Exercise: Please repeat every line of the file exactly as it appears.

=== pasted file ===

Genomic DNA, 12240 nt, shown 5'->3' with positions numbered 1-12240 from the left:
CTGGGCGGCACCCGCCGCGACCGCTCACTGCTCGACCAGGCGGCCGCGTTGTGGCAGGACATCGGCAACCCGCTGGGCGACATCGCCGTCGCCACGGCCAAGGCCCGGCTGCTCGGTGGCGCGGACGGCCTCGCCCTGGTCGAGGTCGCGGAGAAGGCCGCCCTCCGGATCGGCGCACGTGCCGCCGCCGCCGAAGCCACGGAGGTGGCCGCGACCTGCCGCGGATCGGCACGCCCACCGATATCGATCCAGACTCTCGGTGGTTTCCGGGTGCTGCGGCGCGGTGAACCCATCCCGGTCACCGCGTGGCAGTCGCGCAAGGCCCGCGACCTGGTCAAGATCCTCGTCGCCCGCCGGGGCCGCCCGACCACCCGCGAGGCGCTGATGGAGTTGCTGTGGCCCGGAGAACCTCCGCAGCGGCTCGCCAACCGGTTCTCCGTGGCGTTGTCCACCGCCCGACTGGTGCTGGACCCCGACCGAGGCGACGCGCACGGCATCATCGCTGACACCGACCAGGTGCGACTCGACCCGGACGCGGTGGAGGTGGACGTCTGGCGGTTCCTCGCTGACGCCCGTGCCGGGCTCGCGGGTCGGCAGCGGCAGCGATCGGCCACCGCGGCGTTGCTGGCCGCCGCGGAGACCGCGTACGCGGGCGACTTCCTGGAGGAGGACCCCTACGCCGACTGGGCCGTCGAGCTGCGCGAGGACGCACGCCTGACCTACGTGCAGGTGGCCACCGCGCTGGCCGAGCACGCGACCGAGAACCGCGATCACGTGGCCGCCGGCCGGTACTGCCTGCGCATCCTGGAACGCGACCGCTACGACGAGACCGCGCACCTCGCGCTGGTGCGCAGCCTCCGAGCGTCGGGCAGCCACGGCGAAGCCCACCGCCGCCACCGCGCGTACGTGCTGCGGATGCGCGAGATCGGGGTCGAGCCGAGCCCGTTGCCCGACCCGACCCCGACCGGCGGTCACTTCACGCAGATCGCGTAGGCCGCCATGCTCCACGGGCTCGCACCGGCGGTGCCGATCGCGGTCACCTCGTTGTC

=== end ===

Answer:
Genomic DNA, 12240 nt, shown 5'->3' with positions numbered 1-12240 from the left:
CTGGGCGGCACCCGCCGCGACCGCTCACTGCTCGACCAGGCGGCCGCGTTGTGGCAGGACATCGGCAACCCGCTGGGCGACATCGCCGTCGCCACGGCCAAGGCCCGGCTGCTCGGTGGCGCGGACGGCCTCGCCCTGGTCGAGGTCGCGGAGAAGGCCGCCCTCCGGATCGGCGCACGTGCCGCCGCCGCCGAAGCCACGGAGGTGGCCGCGACCTGCCGCGGATCGGCACGCCCACCGATATCGATCCAGACTCTCGGTGGTTTCCGGGTGCTGCGGCGCGGTGAACCCATCCCGGTCACCGCGTGGCAGTCGCGCAAGGCCCGCGACCTGGTCAAGATCCTCGTCGCCCGCCGGGGCCGCCCGACCACCCGCGAGGCGCTGATGGAGTTGCTGTGGCCCGGAGAACCTCCGCAGCGGCTCGCCAACCGGTTCTCCGTGGCGTTGTCCACCGCCCGACTGGTGCTGGACCCCGACCGAGGCGACGCGCACGGCATCATCGCTGACACCGACCAGGTGCGACTCGACCCGGACGCGGTGGAGGTGGACGTCTGGCGGTTCCTCGCTGACGCCCGTGCCGGGCTCGCGGGTCGGCAGCGGCAGCGATCGGCCACCGCGGCGTTGCTGGCCGCCGCGGAGACCGCGTACGCGGGCGACTTCCTGGAGGAGGACCCCTACGCCGACTGGGCCGTCGAGCTGCGCGAGGACGCACGCCTGACCTACGTGCAGGTGGCCACCGCGCTGGCCGAGCACGCGACCGAGAACCGCGATCACGTGGCCGCCGGCCGGTACTGCCTGCGCATCCTGGAACGCGACCGCTACGACGAGACCGCGCACCTCGCGCTGGTGCGCAGCCTCCGAGCGTCGGGCAGCCACGGCGAAGCCCACCGCCGCCACCGCGCGTACGTGCTGCGGATGCGCGAGATCGGGGTCGAGCCGAGCCCGTTGCCCGACCCGACCCCGACCGGCGGTCACTTCACGCAGATCGCGTAGGCCGCCATGCTCCACGGGCTCGCACCGGCGGTGCCGATCGCGGTCACCTCGTTGTC